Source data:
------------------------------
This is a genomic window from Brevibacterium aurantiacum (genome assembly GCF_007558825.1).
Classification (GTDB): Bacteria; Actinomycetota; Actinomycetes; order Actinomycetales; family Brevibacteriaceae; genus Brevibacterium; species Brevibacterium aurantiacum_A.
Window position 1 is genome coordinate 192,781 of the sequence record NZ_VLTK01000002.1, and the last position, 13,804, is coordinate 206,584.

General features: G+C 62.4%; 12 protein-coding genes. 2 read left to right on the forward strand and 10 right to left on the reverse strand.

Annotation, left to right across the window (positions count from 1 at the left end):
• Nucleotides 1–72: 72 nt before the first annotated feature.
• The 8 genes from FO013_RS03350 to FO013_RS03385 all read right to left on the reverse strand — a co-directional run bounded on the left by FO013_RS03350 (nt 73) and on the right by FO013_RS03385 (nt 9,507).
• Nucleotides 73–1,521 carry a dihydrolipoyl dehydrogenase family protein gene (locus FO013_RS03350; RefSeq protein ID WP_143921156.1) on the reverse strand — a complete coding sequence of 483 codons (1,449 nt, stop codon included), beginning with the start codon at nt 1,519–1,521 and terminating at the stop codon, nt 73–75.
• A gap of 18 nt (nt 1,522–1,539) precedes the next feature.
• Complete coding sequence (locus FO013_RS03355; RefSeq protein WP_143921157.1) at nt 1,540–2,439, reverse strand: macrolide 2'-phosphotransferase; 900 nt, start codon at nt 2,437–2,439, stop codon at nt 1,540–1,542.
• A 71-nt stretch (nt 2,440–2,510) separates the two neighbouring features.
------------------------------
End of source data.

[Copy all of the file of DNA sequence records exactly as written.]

This is a genomic window from Brevibacterium aurantiacum (genome assembly GCF_007558825.1).
Classification (GTDB): Bacteria; Actinomycetota; Actinomycetes; order Actinomycetales; family Brevibacteriaceae; genus Brevibacterium; species Brevibacterium aurantiacum_A.
Window position 1 is genome coordinate 192,781 of the sequence record NZ_VLTK01000002.1, and the last position, 13,804, is coordinate 206,584.

General features: G+C 62.4%; 12 protein-coding genes. 2 read left to right on the forward strand and 10 right to left on the reverse strand.

Annotation, left to right across the window (positions count from 1 at the left end):
• Nucleotides 1–72: 72 nt before the first annotated feature.
• The 8 genes from FO013_RS03350 to FO013_RS03385 all read right to left on the reverse strand — a co-directional run bounded on the left by FO013_RS03350 (nt 73) and on the right by FO013_RS03385 (nt 9,507).
• Nucleotides 73–1,521 carry a dihydrolipoyl dehydrogenase family protein gene (locus FO013_RS03350; RefSeq protein ID WP_143921156.1) on the reverse strand — a complete coding sequence of 483 codons (1,449 nt, stop codon included), beginning with the start codon at nt 1,519–1,521 and terminating at the stop codon, nt 73–75.
• A gap of 18 nt (nt 1,522–1,539) precedes the next feature.
• Complete coding sequence (locus FO013_RS03355; RefSeq protein WP_143921157.1) at nt 1,540–2,439, reverse strand: macrolide 2'-phosphotransferase; 900 nt, start codon at nt 2,437–2,439, stop codon at nt 1,540–1,542.
• A 71-nt stretch (nt 2,440–2,510) separates the two neighbouring features.